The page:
Chicago-based Georama, a runner up in EyeforTravel’s innovation awards at the Travel Distribution Summit in North America, is one venture that emerged this year. It is being described as the only platform that allows travellers to plan, book, and share their trip in one place. It takes a unique approach by basing the entire site on a one-of-a-kind interactive map. “We hope to set a benchmark for product and design innovation in travel,” says Nihal Advani, Georama’s founder and chief- executive. EyeforTravel.com’s Ritesh Gupta talks to Advani about Georama’s plans and what differentiates. The company has high hopes to become the ‘Apple of travel’. In this very competitive market place, only time will tell.
EFT: What gaps and opportunities are you trying to address through your offering?
NA: The online travel landscape is highly fragmented and travellers have to visit several websites to figure out where to go, what to do there, and where to book. Over 30% of travellers leverage social networks for trip planning advice, yet they have a hard time getting organised and getting specific feedback via social networks. And travellers are unable to fully express their travel experiences since post-trip sharing is dispersed across multiple sites or networks for photos, videos, check-ins, reviews, places visited and so on. These are key issues faced by travellers that Georama addresses. Furthermore, most travel websites do not focus on providing an experience, plus research shows that interactive maps are the most popular feature in online travel – so we took these opportunities and based Georama entirely on a new kind of interactive map that makes travel planning visual and fun.
EFT: Why do you think your offering stands out?
NA: Georama is the only platform that offers a complete planning, booking, and sharing solution in one place. Competitors typically do just planning, just booking, or just sharing, and none match the breadth that Georama offers. Furthermore, through partnerships with several top providers, Georama provides the most robust planning content, some of the best fares for booking, and advanced social features that take travel planning and sharing to a whole new level. Lastly, Georama takes a differentiated approach by basing the entire travel platform on a one-of-a-kind interactive map, creating an experience that is truly unique and visual, unlike any other travel site.
EFT: How is your venture going to optimise the experience of travellers?
NA: Georama brings together the best content, fares, and social networks from across the web in one place - making it convenient for travellers to find everything they need and plan, book, and share their trips with ease. Georama helps travellers from start to finish and even when travellers do not know where they want to go it provides destination suggestions based on their interests, the time of year, and more. Georama also integrates advanced social features that allow travellers to get actionable recommendations from their friends pre-trip as well as share their entire travel experiences post trip (whether it be photos, videos, reviews, notes, places been, and more). All of this is done on a one-of-a-kind interactive map that provides for a unique experience that is visual and engaging.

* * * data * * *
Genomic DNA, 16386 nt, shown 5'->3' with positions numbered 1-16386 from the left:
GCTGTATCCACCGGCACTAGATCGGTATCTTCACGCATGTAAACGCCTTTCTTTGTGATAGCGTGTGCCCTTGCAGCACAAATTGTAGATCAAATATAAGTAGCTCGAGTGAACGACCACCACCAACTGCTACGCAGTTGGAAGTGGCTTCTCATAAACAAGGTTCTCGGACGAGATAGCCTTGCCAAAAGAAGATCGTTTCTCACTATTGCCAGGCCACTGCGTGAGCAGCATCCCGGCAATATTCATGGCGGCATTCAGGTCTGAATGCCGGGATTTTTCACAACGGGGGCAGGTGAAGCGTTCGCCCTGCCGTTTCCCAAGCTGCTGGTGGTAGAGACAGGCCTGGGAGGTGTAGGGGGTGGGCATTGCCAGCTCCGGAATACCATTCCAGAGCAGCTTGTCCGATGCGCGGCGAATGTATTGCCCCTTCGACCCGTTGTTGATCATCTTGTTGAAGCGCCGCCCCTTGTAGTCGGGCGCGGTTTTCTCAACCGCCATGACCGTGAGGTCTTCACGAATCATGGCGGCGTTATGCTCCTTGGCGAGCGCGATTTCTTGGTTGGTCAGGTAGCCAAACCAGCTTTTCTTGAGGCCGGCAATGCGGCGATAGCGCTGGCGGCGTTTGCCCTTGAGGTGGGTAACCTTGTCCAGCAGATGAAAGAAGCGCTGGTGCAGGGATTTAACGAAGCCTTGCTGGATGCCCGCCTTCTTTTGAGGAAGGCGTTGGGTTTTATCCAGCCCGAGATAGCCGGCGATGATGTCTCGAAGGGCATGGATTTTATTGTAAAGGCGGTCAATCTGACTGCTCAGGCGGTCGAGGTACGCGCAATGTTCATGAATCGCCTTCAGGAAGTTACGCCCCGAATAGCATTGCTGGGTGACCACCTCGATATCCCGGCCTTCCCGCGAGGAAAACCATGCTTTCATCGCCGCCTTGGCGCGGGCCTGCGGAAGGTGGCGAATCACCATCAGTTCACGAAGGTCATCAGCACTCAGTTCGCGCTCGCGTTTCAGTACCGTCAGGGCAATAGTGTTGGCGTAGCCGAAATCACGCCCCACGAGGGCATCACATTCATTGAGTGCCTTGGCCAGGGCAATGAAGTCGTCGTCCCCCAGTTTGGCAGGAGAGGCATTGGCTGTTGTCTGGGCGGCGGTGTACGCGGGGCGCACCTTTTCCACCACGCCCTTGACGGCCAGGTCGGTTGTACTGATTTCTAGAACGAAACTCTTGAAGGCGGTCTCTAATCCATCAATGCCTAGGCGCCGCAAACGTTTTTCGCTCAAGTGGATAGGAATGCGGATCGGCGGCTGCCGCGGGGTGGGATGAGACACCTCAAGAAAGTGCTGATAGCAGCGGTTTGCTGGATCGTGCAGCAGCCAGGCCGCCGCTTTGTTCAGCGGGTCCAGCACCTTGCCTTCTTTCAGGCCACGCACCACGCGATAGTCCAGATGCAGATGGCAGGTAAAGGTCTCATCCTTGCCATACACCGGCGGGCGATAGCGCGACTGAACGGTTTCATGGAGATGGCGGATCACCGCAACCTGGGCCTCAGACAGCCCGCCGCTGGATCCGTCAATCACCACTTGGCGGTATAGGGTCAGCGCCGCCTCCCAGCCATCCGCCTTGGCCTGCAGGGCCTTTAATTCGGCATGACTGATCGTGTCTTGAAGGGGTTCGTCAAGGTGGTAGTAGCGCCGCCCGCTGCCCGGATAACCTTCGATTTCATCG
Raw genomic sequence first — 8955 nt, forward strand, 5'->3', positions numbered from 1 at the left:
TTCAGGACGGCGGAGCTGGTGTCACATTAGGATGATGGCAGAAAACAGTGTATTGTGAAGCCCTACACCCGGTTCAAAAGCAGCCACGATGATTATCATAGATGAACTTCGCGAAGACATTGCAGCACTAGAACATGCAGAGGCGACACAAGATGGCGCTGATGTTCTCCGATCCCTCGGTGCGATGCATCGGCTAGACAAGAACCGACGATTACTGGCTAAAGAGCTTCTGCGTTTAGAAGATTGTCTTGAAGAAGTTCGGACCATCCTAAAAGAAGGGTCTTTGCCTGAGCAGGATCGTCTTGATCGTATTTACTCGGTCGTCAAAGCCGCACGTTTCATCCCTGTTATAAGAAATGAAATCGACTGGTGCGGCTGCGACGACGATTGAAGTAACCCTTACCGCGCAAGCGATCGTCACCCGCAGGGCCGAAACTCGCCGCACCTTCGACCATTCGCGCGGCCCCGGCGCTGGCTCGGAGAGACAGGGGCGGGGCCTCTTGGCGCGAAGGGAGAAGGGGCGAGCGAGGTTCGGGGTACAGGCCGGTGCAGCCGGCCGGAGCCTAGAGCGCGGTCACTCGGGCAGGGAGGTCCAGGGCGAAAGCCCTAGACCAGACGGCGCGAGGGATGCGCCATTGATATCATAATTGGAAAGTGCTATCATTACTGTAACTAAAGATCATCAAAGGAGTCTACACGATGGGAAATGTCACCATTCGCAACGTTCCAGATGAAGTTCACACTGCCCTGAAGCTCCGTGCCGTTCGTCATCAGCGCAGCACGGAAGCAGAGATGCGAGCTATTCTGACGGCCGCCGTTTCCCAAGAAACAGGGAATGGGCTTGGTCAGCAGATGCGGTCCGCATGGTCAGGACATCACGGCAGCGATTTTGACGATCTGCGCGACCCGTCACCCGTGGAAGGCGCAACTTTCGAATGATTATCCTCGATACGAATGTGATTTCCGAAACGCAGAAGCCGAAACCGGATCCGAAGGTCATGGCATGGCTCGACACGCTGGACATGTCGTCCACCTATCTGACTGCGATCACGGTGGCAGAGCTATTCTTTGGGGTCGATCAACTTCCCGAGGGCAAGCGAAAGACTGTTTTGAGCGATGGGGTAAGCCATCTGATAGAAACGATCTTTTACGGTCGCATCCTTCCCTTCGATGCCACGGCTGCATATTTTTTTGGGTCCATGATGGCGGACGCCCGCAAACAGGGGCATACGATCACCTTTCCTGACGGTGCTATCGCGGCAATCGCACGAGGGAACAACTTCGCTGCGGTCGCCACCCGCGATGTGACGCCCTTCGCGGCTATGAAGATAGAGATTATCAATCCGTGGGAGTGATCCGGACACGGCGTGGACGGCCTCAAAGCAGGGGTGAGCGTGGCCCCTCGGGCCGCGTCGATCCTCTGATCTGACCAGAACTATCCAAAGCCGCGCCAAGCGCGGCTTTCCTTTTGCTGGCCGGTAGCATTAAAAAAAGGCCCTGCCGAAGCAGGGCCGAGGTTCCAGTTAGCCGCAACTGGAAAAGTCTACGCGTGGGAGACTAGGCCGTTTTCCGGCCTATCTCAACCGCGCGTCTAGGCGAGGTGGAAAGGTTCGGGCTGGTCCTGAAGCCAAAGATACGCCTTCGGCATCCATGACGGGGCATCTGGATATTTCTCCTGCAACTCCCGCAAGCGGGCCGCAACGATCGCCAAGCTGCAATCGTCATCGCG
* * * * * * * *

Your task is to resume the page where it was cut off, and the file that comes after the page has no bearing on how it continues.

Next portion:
EFT: What are your plans for growth? What targets have you set?
NA: Since launching in July we have had several thousand travellers come to the site and each month we are seeing tremendous growth. At this point we are focused on keeping up that growth rate and aim to help tens of thousands of travellers plan, book, and share their trips each month.
EFT: What are the potential pitfalls and risks?
NA: Over the past year several travel startups have sprung up and very few have done well. Everyone, big and small, is fighting for a piece of the pie and it is highly competitive. We trust Georama will be able to make a mark being the only complete solution, alleviating the pain travellers face with all the fragmentation in the marketplace, as well as offering a differentiated service that focuses on providing an experience that is visual and fun.
EFT: How do you think your offering is going to set new benchmark in the travel industry?
NA: We believe Georama is only service of its kind, being the first true one-stop solution and the only map-based travel platform. Our mission is to provide travellers robust tools before, during, and after their trips and make the entire travel process convenient and enjoyable. We hope to set a benchmark for product and design innovation in travel.
EFT: How is your offering going to be beneficial for travellers in their travel planning and buying cycle?
NA: Georama helps travellers from start to finish. For times when the traveller wants to get away but has no idea where they want to go, Georama will provide destination suggestions based on interests and other factors, such as time of year. If they have a few places in mind, Georama will help them decide by offering a deeper view into each destination. And for those who know exactly where they want to go, Georama lets them search and book fares. Whatever their needs, travellers can create and manage itineraries on Georama with the widest range of options from attractions, activities, restaurants, and nightlife to weather, news, deals, and more. Travellers may also explore hotels, hostels, flights, and car rentals and book them without having to leave the site. Georama integrates cutting-edge social features that allows travellers to view and communicate with friends who live in or have been to cities they plan to visit. Friends can provide recommendations that travellers can choose to accept into their itineraries.
What's more, when travellers return from their trips they can share their complete travel experiences by creating their own interactive travel map. Apart from showing where travellers have been and wish to go, the map also connects to their photos, videos, reviews, notes and more - truly bringing their trips to life. The travel map can be created automatically by connecting to multiple sources like Facebook, Foursquare, Instagram, YouTube, or one can take a more curated approach.